'My hope is to be able to produce 1 million cars per year on the CMF-A platform.'

Gérard Detourbet, Alliance Managing Director, Alliance A-Segment development unit, shares with Sumantra B Barooah how Renault has practiced frugal engineering like never before and the road ahead for the CMF-A platform.

Sumantra B Barooah By Sumantra B Barooah calendar 24 Sep 2015 Views icon6208 Views Share - Share to Facebook Share to Twitter Share to LinkedIn Share to Whatsapp
'My hope is to be able to produce 1 million cars per year on the CMF-A platform.'

The Kwid launch in India marks Renault's first step towards tapping the entry-level segment in global markets. Gérard Detourbet, Alliance Managing Director, Alliance A-Segment development unit (also considered the Father of the Renault Kwid), shares with Sumantra B Barooah how Renault has practiced frugal engineering like never before and the road ahead for the CMF-A platform.

How would you describe the experience of developing the Kwid? Is the most exciting or the most challenging project you have worked on so far?
Most challenging? Surely. Most exciting? No, because I have already done something like that when I was, for example, in the powertrain department. We had created lot of new technologies that were very exciting which were world premiere also.

Challenging, yes, because to try to divide by two one more time. In fact, the cost of the car is a real challenge. And the fact that we have to do that outside our big engineering base at home, to do that in India. So, it is not only the project which is exacting and   presenting is also the fact that we have to create that with people we have not known before.

You were not in a familiar environment?
I have done a lot of work in India, but I have done, for example, I have introduced N90 with Mahindra & Mahindra. So, I know a little bit of India. After that I have introduced H79 (the Duster). I have done some work before. But it is not of the same size at all.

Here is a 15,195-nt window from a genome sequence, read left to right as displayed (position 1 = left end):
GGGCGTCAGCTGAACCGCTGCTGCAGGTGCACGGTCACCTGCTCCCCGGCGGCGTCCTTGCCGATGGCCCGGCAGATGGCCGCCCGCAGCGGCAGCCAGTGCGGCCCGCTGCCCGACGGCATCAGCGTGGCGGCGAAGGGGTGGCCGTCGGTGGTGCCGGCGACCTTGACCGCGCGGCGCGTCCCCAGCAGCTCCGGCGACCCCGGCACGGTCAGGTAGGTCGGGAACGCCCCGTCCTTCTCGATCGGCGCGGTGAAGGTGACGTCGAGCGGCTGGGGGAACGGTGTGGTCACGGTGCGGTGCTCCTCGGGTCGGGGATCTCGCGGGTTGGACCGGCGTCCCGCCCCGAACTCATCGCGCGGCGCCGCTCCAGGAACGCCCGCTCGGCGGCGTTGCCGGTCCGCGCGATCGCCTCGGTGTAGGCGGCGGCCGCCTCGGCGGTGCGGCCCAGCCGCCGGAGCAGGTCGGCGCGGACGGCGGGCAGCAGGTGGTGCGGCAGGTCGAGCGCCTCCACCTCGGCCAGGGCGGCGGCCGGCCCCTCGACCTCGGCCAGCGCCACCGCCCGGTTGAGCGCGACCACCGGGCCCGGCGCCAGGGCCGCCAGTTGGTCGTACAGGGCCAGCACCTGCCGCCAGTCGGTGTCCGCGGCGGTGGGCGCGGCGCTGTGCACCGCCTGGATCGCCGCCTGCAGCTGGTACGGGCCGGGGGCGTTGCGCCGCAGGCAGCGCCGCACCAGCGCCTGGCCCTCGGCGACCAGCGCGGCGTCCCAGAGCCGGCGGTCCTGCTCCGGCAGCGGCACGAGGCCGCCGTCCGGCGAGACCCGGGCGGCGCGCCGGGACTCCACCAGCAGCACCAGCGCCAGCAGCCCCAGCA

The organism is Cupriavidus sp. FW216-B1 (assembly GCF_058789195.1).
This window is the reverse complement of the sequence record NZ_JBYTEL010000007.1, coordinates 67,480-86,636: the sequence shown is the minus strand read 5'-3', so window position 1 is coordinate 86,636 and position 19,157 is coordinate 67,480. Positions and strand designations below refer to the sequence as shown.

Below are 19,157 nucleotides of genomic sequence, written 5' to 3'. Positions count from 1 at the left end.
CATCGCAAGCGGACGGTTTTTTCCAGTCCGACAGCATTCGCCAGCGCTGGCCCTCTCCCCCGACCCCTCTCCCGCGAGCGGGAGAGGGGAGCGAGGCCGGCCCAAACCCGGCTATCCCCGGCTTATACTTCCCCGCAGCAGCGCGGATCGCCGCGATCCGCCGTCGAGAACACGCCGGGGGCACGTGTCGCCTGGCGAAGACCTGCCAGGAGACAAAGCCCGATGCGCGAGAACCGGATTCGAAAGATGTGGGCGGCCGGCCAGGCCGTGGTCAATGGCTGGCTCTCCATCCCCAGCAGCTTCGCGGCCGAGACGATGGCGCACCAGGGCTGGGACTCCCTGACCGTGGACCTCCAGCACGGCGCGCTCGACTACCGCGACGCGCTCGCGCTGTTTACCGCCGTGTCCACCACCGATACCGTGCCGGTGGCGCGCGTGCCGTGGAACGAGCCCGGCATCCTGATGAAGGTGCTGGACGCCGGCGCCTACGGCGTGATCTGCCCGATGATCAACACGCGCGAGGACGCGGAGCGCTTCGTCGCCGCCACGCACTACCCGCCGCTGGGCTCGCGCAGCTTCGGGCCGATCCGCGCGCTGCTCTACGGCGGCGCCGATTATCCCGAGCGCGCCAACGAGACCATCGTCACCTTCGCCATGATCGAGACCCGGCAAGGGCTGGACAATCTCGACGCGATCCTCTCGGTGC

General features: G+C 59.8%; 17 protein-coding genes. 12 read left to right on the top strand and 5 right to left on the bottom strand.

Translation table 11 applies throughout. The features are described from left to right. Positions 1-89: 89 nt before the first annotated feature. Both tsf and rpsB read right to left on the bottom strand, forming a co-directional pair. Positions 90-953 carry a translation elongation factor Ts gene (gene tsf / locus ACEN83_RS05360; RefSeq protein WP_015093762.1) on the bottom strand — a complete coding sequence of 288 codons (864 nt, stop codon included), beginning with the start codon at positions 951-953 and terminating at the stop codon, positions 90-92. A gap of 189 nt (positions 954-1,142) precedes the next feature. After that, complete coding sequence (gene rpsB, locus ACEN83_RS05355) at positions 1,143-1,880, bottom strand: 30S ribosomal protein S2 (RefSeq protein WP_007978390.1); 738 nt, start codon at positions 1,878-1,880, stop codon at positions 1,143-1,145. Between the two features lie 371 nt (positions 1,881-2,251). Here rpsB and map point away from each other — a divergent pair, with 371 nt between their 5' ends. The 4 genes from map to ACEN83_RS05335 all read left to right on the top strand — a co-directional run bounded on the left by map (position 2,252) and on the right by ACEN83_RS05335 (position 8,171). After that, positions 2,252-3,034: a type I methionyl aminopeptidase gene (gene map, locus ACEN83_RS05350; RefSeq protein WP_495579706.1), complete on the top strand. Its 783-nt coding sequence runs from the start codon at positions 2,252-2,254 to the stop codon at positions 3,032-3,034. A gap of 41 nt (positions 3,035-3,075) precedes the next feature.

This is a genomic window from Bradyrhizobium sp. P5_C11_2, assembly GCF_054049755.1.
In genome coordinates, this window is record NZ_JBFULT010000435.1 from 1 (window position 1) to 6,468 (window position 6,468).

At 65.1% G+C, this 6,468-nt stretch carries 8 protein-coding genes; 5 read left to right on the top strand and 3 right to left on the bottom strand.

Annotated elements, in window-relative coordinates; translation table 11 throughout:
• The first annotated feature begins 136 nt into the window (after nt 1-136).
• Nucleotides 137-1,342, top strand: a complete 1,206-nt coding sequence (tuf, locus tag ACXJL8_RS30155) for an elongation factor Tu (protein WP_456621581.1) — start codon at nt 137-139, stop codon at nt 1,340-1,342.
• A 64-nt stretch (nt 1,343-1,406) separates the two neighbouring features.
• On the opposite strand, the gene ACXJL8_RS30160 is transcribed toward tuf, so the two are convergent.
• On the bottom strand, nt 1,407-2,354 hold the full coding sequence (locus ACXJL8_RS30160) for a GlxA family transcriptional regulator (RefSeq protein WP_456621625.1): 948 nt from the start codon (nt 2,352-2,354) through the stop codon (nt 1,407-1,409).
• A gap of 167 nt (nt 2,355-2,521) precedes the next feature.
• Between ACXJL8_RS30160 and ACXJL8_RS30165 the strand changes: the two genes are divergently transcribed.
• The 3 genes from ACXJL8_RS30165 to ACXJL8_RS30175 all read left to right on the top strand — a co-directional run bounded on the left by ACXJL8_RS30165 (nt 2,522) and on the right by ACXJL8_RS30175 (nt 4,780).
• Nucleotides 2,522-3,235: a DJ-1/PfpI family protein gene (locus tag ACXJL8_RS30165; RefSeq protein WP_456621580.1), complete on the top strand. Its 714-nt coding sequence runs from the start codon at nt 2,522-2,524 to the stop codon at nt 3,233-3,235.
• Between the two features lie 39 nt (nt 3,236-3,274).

The stakes are much higher now. You said India, starting with the Kwid, will be the lead country for all global projects based on the CMF-A platform.  
Yeah, absolutely. It is mandatory, because now the knowledge is here in India.

Can you confirm that the Kwid will not be the only body style for India? It will have multiple body styles.
Sure. Absolutely sure. But if you take the example of a platform, the M0 platform (the Logan platform). That is one platform but what kind of car we do with that? We did the Logan, Sandero and Duster which is not the same shape as the Logan, and the Lodgy. We have done a pick-up (the Duster Oroch) too. We can do a lot of cars with this platform. We have the same ability with this platform to do a lot of bodies.

Given the composition of the Indian car market, can we expect a portfolio of compact cars from Renault? 
Hmm. We need it. We need to do that.